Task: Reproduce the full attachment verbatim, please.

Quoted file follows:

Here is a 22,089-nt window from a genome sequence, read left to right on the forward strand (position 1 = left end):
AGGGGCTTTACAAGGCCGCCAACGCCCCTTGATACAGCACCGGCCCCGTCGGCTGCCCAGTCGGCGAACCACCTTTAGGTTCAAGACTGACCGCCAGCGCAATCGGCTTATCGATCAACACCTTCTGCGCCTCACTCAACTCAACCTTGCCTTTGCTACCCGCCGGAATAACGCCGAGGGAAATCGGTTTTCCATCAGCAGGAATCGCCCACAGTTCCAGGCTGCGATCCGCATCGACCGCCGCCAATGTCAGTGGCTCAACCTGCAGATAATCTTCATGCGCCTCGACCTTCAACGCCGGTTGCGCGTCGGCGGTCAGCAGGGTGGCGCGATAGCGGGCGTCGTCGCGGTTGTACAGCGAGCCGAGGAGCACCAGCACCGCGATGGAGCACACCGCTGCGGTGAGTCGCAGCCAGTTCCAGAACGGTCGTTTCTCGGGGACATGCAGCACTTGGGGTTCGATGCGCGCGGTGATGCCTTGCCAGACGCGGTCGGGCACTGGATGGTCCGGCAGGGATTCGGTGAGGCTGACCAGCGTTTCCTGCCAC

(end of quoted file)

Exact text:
Here is a 22,089-nt window from a genome sequence, read left to right on the forward strand (position 1 = left end):
AGGGGCTTTACAAGGCCGCCAACGCCCCTTGATACAGCACCGGCCCCGTCGGCTGCCCAGTCGGCGAACCACCTTTAGGTTCAAGACTGACCGCCAGCGCAATCGGCTTATCGATCAACACCTTCTGCGCCTCACTCAACTCAACCTTGCCTTTGCTACCCGCCGGAATAACGCCGAGGGAAATCGGTTTTCCATCAGCAGGAATCGCCCACAGTTCCAGGCTGCGATCCGCATCGACCGCCGCCAATGTCAGTGGCTCAACCTGCAGATAATCTTCATGCGCCTCGACCTTCAACGCCGGTTGCGCGTCGGCGGTCAGCAGGGTGGCGCGATAGCGGGCGTCGTCGCGGTTGTACAGCGAGCCGAGGAGCACCAGCACCGCGATGGAGCACACCGCTGCGGTGAGTCGCAGCCAGTTCCAGAACGGTCGTTTCTCGGGGACATGCAGCACTTGGGGTTCGATGCGCGCGGTGATGCCTTGCCAGACGCGGTCGGGCACTGGATGGTCCGGCAGGGATTCGGTGAGGCTGACCAGCGTTTCCTGCCAC